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Tech breakthrough cuts carbon footprint of AI training by 75 percent

Researchers at the University of Michigan have developed an innovative optimization framework that could dramatically reduce the energy demands of training deep learning models, a critical tool in powering artificial intelligence systems. 

The open-source optimization framework, called Zeus, studies deep learning models during the training process to identify the optimal balance between energy consumption and training speed.

A variety of common deep learning models benefit from Zeus’ ability to tune GPU power limits and the training batch size. When both parameters were tuned, the software achieved up to 75% energy reduction. 
Credit: SymbioticLab, University of Michigan

Deep learning models have seen a surge in popularity in recent years, powering a range of applications from image-generation models and expressive chatbots to recommender systems for platforms like TikTok and Amazon. However, the energy consumption associated with training these models is substantial and has significant environmental implications. 

“At extreme scales, training the GPT-3 model just once consumes 1,287 MWh, which is enough to supply an average U.S. household for 120 years,” said Professor Mosharaf Chowdhury.

The researchers’ goals

With the new Zeus energy optimization framework, Chowdhury and his team aim to reduce energy consumption figures like these by up to 75 percent without the need for new hardware and with only minor impacts on the time it takes to train a model. The framework was presented at the 2023 USENIX Symposium on Networked Systems Design and Implementation (NSDI) in Boston.

As cloud computing continues to grow and outpace the emissions of commercial aviation, the increased climate burden from artificial intelligence is a pressing concern. 

“Existing work primarily focuses on optimizing deep learning training for faster completion, often without considering the impact on energy efficiency,” said study first author Jae-Won Chung, a doctoral student in computer science and engineering.

“We discovered that the energy we’re pouring into GPUs is giving diminishing returns, which allows us to reduce energy consumption significantly, with relatively little slowdown.”

Why AI training consumes so much energy

Deep learning is a subset of machine learning that relies on multilayered, artificial neural networks, also known as deep neural networks (DNNs), to tackle a wide array of tasks. These models are highly complex and learn from some of the largest data sets ever used in machine learning. 

As a result, they benefit significantly from the multitasking capabilities of graphical processing units (GPUs), which account for 70 percent of the power consumed during the training process.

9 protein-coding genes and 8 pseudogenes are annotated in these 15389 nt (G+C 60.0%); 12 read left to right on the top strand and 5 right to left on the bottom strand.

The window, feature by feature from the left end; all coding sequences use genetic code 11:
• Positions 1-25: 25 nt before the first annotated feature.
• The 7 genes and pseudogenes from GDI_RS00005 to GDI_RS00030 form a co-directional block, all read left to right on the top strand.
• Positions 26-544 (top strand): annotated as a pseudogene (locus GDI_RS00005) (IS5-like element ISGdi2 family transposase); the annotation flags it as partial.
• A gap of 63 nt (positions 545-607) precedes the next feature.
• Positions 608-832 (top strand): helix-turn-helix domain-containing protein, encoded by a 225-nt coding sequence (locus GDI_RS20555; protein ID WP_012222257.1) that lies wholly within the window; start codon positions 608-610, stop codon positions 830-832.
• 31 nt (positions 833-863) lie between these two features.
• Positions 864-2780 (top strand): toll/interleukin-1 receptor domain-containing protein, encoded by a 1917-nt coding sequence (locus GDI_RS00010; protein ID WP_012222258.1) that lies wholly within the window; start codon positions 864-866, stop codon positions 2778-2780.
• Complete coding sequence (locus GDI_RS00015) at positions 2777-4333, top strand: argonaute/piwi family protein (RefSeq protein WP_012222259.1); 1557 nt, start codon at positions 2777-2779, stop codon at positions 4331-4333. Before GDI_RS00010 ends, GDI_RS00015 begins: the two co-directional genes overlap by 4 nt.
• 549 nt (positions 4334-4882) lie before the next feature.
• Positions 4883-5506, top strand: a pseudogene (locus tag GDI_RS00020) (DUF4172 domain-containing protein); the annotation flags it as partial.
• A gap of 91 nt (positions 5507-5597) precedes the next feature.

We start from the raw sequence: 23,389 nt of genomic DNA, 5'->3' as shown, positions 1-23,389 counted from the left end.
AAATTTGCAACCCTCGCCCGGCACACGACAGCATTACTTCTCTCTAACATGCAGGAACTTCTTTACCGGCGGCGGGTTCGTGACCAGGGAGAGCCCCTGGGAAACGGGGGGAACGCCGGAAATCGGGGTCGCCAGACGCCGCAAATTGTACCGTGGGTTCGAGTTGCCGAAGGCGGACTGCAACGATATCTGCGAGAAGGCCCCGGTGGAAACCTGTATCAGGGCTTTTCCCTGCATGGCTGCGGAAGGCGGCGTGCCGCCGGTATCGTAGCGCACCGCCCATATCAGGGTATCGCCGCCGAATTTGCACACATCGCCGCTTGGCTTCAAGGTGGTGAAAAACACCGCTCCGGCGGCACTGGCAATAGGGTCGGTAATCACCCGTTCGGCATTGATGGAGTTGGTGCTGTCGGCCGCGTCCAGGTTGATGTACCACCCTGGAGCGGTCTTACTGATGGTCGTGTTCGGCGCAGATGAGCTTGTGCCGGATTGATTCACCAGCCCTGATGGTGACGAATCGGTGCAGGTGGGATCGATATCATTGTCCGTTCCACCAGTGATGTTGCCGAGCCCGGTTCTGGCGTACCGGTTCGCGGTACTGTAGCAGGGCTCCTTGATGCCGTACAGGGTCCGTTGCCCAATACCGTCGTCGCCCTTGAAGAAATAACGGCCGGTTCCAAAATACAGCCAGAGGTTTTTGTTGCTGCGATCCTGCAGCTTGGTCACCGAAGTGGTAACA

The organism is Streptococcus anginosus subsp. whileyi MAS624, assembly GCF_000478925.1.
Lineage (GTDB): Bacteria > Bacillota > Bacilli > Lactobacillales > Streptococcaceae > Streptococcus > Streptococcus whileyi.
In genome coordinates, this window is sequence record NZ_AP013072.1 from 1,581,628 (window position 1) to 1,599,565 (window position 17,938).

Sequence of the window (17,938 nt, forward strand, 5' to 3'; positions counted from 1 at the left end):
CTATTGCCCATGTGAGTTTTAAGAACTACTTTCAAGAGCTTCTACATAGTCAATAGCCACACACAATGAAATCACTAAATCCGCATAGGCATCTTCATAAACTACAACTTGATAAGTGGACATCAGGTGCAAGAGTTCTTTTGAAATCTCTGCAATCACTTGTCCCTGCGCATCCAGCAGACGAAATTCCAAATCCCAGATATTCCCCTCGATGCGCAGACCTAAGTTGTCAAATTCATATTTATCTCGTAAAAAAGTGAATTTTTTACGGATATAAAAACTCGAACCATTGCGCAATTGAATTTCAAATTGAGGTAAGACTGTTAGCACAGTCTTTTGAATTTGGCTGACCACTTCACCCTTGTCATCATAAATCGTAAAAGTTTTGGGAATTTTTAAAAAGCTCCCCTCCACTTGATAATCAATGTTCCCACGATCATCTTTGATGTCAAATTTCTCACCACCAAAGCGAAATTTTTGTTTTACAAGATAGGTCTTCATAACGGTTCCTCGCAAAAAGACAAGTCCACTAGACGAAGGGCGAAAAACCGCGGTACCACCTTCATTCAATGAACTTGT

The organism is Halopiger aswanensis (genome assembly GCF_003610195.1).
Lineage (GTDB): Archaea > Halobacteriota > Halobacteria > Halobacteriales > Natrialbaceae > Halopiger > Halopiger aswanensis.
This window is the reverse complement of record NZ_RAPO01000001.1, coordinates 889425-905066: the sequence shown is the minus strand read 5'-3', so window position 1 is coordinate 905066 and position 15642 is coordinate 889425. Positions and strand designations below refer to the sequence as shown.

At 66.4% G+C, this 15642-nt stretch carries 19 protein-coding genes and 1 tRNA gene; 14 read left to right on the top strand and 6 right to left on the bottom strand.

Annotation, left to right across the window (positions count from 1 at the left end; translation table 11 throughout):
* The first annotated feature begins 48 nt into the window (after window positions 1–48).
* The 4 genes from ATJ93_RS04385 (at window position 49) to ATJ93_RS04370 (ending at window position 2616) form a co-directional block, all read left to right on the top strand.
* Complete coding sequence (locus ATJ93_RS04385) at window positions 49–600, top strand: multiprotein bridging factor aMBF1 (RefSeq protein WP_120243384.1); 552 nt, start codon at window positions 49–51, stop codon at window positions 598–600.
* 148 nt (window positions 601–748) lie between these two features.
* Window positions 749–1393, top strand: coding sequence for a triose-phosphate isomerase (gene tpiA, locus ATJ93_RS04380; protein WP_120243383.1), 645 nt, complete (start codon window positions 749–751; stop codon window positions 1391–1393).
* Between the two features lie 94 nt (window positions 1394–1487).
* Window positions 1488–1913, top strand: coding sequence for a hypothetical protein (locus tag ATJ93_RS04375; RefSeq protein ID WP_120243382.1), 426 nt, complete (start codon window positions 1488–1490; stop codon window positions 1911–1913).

Zeus achieves this optimization by adjusting two critical software parameters in real-time: the GPU power limit and the deep learning model’s batch size. The GPU power limit controls the energy consumption of the GPU, reducing it while temporarily slowing down the model’s training until the setting is adjusted again. 

The batch size parameter, on the other hand, determines how many samples from the training data the model processes before updating its internal representations. Higher batch sizes can decrease training time but at the cost of increased energy consumption.

The unique ability of Zeus to tune these settings in real time allows it to find the optimal tradeoff point between energy usage and training time. According to Jie You, a recent doctoral graduate in computer science and engineering and co-lead author of the study, the repetitive nature of machine learning enables Zeus to learn about the DNN’s behavior across different recurrences, making it highly effective in practice.

What makes Zeus better than other options

Zeus stands out as the first framework designed to integrate seamlessly into existing workflows for various machine learning tasks and GPUs. This innovative solution reduces energy consumption without necessitating changes to a system’s hardware or data center infrastructure.

To further reduce the carbon footprint of DNN training, the team has also developed complementary software called Chase. This software prioritizes speed when low-carbon energy is available and opts for efficiency at the expense of speed during peak times, which are more likely to involve carbon-intensive energy generation like coal. 

Chase won second place at last year’s CarbonHack hackathon and will be presented on May 4 at the International Conference on Learning Representations Workshop.

Study co-author Zhenning Yang emphasized the need for solutions that don’t conflict with the realistic constraints of DNN training, such as data regulations or the requirement for up-to-date data. 

“Our aim is to design and implement solutions that do not conflict with these realistic constraints, while still reducing the carbon footprint of DNN training,” Yang said.

Zeus represents a groundbreaking step forward in addressing the energy efficiency concerns associated with training deep learning models. By optimizing the tradeoff between energy consumption and training speed, the framework has the potential to significantly reduce the environmental impact of artificial intelligence systems without sacrificing performance.

The study was supported in part by the National Science Foundation grants CNS-1909067 and CNS-2104243, VMWare and the Kwanjeong Educational Foundation, and computing credits provided by CloudLab and Chameleon Cloud. As the AI industry continues to grow, frameworks like Zeus and software like Chase can play a crucial role in promoting sustainability and minimizing the environmental impact of AI technologies.


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